Recruitment. It’s a word that gets thrown about quite a lot in the months following graduation from University. I found that the vast majority of things associated with recruitment had negative connotations. This is the reason that, when I decided to pursue a career in recruitment, most people’s reaction was “REALLY?” My parents thought I was crazy! I had a good job in a reputable company and they could not understand why I would want to leave to pursue recruitment.
A couple of months later I found myself sat in the Burns Sheehan office in the heart of the City, being grilled about why I wanted to go into recruitment. The simple answer, I probably didn’t quite know, but it felt like the right opportunity for someone with a desire to learn, and it offered a very attractive salary package. Obviously, that wasn’t my answer exact at the interview.
Fast-forward to now, and I’m six months in to my career in recruitment, hoping to share with you the candid, warts-and-all story of my experience so far.
My initial role was as part of the Burns Sheehan Accelerator Programme, where we (the four graduates) were guided through a comprehensive training scheme by our amazing teacher, Nicci, without whom, I would not be here today. She taught us everything, from our first phone call to how to win new business. We had sessions with her each week and we all sat on the “newbie desk” together. It was like being a baby recruiter - essentially, she was our mother hen!
When we found out Nicci was leaving to return to her homeland abroad, you can imagine our thoughts. How were we going to survive?! Who would we ask our ridiculous questions? Who would support us and protect us from the scary recruiters? The training programme was invaluable to my learning, but the imminent departure of our Trainer was going to be the first of many setbacks thrown my way during the process of becoming a fully-fledged recruiter. Nicci left at the end of our training programme and all four of us are still here, which is both a testament to her skill as a Trainer but also to our resilience.
When I got my first offer for a candidate I was ecstatic – to be honest, I felt that it was a lucky break (I am notoriously lucky – ask my friends). The offer came through on a Friday afternoon, so of course the candidate took the weekend to mull it over. That weekend was one of the most stressful times of my career to date, obsessing about what her decision was going to be – all in all not very enjoyable if I am honest. I came in on the Monday to a rejection of the offer – she had been counter offered! For my first offer this was not an ideal situation. In fact for any offer this is not an ideal situation, but it certainly gave me a taste of how disappointing recruitment can be at times.
When I eventually got an offer accepted by a candidate, it seemed like the best feeling in the world! I’ve actually met this candidate recently, after 3 months of trying to pin him down, for a coffee. He is a great guy and really enjoying his role. It made me feel incredible that I had been an integral part of him finding his dream job. This goes to show the whirlwind of emotions that Recruiters go through – often on a daily basis.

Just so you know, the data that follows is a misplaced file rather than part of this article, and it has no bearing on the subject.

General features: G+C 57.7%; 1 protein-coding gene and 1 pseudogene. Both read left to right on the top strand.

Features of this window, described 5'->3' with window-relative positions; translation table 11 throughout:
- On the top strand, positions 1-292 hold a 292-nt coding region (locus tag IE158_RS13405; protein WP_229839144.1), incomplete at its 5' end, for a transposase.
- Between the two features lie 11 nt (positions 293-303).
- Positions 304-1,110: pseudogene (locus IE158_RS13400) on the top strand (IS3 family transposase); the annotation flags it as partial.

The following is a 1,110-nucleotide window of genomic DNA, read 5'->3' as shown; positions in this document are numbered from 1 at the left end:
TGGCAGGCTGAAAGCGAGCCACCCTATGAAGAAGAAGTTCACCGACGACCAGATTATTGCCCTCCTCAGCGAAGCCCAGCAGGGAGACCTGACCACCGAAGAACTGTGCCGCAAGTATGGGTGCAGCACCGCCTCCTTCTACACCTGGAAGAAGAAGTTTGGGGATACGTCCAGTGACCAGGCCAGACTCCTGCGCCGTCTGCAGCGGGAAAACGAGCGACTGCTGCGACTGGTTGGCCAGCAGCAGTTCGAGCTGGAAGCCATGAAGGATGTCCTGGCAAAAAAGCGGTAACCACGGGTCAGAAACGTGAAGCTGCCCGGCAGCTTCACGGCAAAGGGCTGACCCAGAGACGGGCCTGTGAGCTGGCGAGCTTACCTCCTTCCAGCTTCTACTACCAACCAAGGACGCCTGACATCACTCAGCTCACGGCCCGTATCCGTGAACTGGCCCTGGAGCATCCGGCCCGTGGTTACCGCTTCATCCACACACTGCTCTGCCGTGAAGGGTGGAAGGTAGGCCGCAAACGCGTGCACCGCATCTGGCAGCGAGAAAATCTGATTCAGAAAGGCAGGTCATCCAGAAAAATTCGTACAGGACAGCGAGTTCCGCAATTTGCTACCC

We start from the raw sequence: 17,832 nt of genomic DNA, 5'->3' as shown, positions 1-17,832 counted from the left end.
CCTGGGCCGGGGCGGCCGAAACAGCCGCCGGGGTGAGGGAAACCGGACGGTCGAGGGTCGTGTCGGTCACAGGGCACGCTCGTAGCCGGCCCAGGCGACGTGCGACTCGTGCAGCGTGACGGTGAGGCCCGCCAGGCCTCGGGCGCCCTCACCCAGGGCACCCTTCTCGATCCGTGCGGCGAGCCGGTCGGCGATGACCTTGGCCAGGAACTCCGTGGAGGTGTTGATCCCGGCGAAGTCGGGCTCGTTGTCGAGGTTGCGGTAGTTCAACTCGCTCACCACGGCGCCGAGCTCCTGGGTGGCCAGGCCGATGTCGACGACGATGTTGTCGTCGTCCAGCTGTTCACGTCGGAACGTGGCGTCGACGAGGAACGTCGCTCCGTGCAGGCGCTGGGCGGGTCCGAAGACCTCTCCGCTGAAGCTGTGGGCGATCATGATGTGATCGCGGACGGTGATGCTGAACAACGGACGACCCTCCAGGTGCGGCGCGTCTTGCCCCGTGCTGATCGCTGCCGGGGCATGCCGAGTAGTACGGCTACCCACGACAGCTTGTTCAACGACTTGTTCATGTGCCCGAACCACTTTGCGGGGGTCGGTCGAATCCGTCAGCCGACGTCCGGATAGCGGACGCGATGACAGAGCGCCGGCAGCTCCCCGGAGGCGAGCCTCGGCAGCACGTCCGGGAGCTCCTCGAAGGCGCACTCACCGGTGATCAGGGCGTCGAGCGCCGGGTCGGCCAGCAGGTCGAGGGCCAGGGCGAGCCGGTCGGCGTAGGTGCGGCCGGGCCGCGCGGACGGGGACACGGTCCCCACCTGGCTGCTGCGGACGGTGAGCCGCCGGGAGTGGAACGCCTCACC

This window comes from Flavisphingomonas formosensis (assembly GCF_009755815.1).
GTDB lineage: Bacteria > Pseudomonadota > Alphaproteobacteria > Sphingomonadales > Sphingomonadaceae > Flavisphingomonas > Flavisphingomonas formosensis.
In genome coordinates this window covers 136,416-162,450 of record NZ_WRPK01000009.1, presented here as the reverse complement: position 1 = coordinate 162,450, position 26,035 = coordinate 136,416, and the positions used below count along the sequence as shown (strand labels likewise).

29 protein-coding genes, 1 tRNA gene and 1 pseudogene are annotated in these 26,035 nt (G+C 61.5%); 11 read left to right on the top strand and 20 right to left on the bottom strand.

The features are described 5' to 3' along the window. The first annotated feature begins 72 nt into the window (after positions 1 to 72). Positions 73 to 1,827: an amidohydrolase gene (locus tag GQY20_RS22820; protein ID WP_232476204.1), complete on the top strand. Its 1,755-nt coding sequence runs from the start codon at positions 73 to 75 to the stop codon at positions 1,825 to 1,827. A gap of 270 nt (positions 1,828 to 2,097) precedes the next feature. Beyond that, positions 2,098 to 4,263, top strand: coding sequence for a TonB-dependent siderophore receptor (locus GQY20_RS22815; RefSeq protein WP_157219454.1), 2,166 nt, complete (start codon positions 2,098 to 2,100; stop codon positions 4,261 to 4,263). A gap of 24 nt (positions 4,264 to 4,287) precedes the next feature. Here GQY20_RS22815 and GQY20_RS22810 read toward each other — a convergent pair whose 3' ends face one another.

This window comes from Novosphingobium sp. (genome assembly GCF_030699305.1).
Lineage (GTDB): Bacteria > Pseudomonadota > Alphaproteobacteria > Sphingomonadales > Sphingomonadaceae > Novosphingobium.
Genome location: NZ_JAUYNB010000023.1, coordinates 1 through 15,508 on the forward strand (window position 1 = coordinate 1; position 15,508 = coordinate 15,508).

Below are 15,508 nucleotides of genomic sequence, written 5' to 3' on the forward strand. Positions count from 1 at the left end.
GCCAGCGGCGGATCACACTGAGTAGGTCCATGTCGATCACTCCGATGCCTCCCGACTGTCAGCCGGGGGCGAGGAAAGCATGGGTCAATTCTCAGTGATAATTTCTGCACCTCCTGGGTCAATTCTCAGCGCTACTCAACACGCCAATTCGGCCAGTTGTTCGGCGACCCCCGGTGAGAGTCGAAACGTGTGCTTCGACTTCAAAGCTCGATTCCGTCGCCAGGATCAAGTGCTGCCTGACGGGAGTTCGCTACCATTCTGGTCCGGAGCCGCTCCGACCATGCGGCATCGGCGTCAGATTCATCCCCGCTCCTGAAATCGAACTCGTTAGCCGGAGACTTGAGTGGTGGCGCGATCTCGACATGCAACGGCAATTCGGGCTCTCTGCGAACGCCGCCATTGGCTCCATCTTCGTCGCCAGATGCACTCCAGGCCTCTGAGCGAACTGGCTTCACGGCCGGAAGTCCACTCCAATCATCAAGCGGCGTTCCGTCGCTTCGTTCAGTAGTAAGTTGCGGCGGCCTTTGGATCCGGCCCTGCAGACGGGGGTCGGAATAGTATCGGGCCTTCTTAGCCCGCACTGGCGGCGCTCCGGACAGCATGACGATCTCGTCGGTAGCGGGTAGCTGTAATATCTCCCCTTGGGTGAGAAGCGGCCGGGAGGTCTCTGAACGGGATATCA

At the end of the day, recruitment can be the best and the worst job. The ups are amazing – even something as small as someone praising your work can make your week – but, trust me, no one can prepare you for the downs. All too often, my lunch breaks are spent discussing CV’s that we have had no feedback on or candidates that are just not answering our calls anymore. I still struggle to get my head around why people ignore recruiters, but that’s just part of Recruitment life’s rich tapestry.
Recruitment teaches you to be unbelievably resilient, and helps to develop relationship building skills in a way that I don’t believe any other role can offer. There’s no doubt that it’s an amazing career - I get to speak with new people every day and find out about things I never knew existed as I learn more about my industry. I am constantly meeting candidates and clients from all walks of life, giving me insight in to how different businesses work and more importantly, how different people work!
I can honestly say that I do not regret my choice to join Burns Sheehan one bit. Recruitment isn’t the easiest or most fun job in the world; it is difficult, stressful and unpredictable - however, the perks can be endless. The people I work with here, who have put in the dedication and hard work it takes to succeed, are manifestly reaping the rewards. One of my colleagues spends £180 a month on his gym membership, another goes out for at least 6 meals a week (and we are talking Gaucho level cuisine)! Burns Sheehan is honestly the best company I have come across in my time in Recruitment. It is a business that is built on relationships. The passion that our Directors demonstrate when they speak about their business, and how they’ve built it from the ground up, is a huge inspiration to me.
I’ve heard, “Stick at it for 2 years and you will be flying”. 2 years seems like a long way away for me right now, but I’m excited to see what the future holds - here’s to the next step in my career! Stay tuned for the follow up to hear how the Graduate Trainees have been getting on.
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